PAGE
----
Along these lines, Pixar hasn’t deliberately hidden Christian themes and messages in Finding Dory. As I wrote in The Wisdom of Pixar, “The characters and plots need not be overtly Christian in order to instruct us in virtue.”2 Nevertheless, the influence of the Judeo-Christian worldview on Western culture is so great that its virtues are unavoidable, even by those who may declare that they oppose them.

But why should we bother to engage with film at all? As I see it, there are three broad approaches Christians tend to take in relation to popular culture. First, there is the entrenchoption. This view avoids popular culture. Second, there is the embrace approach, which celebrates culture no matter what, often at the expense of ignoring significant problems. Third, there is the engage view, which seeks to understand, interact with, and engage popular culture intelligently and, as such, makes the most sense, apologetically speaking.

Having noted some positive aspects to Finding Dory, are there any areas of concern? As with any film, look at it long enough and anyone will find something to complain about. Overall, Doryoffers viewers positive messages, but in one instance Dory states, “The best things happen by chance.”

It’s almost a throwaway line, uttered during a frantic scene that passes quickly. But is it true? The answer depends on one’s worldview—how we see and understand the world around us. Dory’s statement assumes there is no real overarching purpose or direction to reality. By definition, chance has no direction.

But as James Sire notes in The Universe Next Door, the answer to the question, “What is the meaning of human history?” is an important clue to discerning one’s worldview. The Christian answer is: “History is linear, a meaningful sequence of events leading to the fulfillment of God’s purposes for humanity.”3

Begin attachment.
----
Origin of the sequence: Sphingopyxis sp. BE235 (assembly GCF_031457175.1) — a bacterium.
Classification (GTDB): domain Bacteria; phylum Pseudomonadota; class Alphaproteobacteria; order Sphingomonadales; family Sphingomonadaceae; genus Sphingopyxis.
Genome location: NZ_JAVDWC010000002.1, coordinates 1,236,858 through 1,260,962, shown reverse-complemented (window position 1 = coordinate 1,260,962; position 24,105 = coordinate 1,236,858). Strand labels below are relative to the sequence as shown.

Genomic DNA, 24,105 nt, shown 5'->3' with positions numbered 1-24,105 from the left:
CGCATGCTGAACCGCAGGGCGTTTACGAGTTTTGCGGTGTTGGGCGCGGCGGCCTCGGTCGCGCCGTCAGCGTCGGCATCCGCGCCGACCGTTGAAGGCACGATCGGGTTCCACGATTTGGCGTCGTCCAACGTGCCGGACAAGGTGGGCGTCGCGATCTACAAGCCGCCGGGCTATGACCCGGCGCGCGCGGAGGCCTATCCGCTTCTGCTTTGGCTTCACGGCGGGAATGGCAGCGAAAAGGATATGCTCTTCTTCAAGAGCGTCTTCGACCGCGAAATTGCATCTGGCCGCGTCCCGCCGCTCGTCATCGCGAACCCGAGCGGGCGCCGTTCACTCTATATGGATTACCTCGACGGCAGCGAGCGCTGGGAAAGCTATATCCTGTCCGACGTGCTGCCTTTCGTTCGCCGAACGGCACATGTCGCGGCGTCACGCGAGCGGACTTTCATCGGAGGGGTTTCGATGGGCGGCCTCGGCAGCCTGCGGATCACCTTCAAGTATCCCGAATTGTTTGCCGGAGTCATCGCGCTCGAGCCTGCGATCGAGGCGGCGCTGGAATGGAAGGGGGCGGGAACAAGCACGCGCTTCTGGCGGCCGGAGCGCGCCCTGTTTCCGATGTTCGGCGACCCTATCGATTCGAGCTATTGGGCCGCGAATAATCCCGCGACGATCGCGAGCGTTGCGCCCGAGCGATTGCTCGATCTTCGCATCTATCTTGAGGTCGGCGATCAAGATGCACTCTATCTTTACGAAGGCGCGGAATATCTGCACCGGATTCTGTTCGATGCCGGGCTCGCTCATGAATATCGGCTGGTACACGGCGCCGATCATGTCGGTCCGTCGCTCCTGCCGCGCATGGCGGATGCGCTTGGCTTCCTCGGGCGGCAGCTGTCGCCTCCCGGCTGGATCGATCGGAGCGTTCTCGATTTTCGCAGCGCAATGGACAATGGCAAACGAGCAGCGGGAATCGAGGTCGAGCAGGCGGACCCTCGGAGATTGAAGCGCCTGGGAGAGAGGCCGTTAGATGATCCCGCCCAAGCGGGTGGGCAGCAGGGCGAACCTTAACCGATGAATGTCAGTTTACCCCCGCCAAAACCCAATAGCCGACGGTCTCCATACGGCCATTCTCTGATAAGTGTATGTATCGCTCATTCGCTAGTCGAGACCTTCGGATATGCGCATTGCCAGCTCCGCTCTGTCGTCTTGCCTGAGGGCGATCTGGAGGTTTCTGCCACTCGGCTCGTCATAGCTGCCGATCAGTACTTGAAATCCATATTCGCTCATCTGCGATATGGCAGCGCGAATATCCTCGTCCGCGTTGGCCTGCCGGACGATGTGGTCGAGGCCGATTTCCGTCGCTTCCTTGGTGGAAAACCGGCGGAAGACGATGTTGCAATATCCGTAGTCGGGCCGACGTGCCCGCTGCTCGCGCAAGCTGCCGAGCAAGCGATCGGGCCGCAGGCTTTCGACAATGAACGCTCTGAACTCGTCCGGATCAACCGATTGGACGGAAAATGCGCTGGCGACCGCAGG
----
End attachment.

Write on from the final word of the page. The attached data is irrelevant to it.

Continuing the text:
Dory’s view of “chance” at the core of life has more in common with naturalistic and atheistic worldviews. If nature is all that exists, then this excludes purposeful direction, such as is found in God.

One more thing should be noted about Finding Dory: the marvelous work of art that plays before it; namely, the short film Piper, directed by Alan Barillaro.

Artistically, the animation throughout Piper is of the highest caliber, especially when one considers that computer-generated animation is still a relatively new medium in the history of filmmaking.

Message-wise, Piper is the story of a sandpiper hatchling who is afraid of the water. In just a few minutes, with no dialogue, Piper tells the charming story of the joys that we may find when we overcome our fears.

Robert Velarde (MA, Southern Evangelical Seminary) is author of several books, including The Wisdom of Pixar (InterVarsity Press, 2010) and A Visual Defense (Kregel, 2013).

NOTES

  1. http://www.boxofficemojo.com/news/?id=4199&p=.htm.
  2. The Wisdom of Pixar (Downers Grove, IL: InterVarsity Press, 2010), 10.
  3. James Sire, The Universe Next Door, 5th ed. (Downers Grove, IL: InterVarsity Press), 43.